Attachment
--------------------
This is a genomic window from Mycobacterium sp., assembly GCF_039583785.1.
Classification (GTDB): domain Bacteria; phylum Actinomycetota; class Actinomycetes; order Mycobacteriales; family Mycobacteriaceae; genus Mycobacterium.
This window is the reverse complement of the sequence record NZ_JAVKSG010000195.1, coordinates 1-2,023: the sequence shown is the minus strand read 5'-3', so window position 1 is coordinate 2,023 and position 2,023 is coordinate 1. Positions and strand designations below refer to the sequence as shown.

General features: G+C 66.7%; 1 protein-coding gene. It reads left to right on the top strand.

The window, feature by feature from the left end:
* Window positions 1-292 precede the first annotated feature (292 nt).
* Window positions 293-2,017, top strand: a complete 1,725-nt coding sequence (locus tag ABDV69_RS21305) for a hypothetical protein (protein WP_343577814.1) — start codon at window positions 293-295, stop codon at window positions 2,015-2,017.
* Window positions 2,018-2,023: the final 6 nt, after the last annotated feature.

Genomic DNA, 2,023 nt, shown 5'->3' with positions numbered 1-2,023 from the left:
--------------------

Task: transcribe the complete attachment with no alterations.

This is a genomic window from Mycobacterium sp., assembly GCF_039583785.1.
Classification (GTDB): domain Bacteria; phylum Actinomycetota; class Actinomycetes; order Mycobacteriales; family Mycobacteriaceae; genus Mycobacterium.
This window is the reverse complement of the sequence record NZ_JAVKSG010000195.1, coordinates 1-2,023: the sequence shown is the minus strand read 5'-3', so window position 1 is coordinate 2,023 and position 2,023 is coordinate 1. Positions and strand designations below refer to the sequence as shown.

General features: G+C 66.7%; 1 protein-coding gene. It reads left to right on the top strand.

The window, feature by feature from the left end:
* Window positions 1-292 precede the first annotated feature (292 nt).
* Window positions 293-2,017, top strand: a complete 1,725-nt coding sequence (locus tag ABDV69_RS21305) for a hypothetical protein (protein WP_343577814.1) — start codon at window positions 293-295, stop codon at window positions 2,015-2,017.
* Window positions 2,018-2,023: the final 6 nt, after the last annotated feature.

Genomic DNA, 2,023 nt, shown 5'->3' with positions numbered 1-2,023 from the left: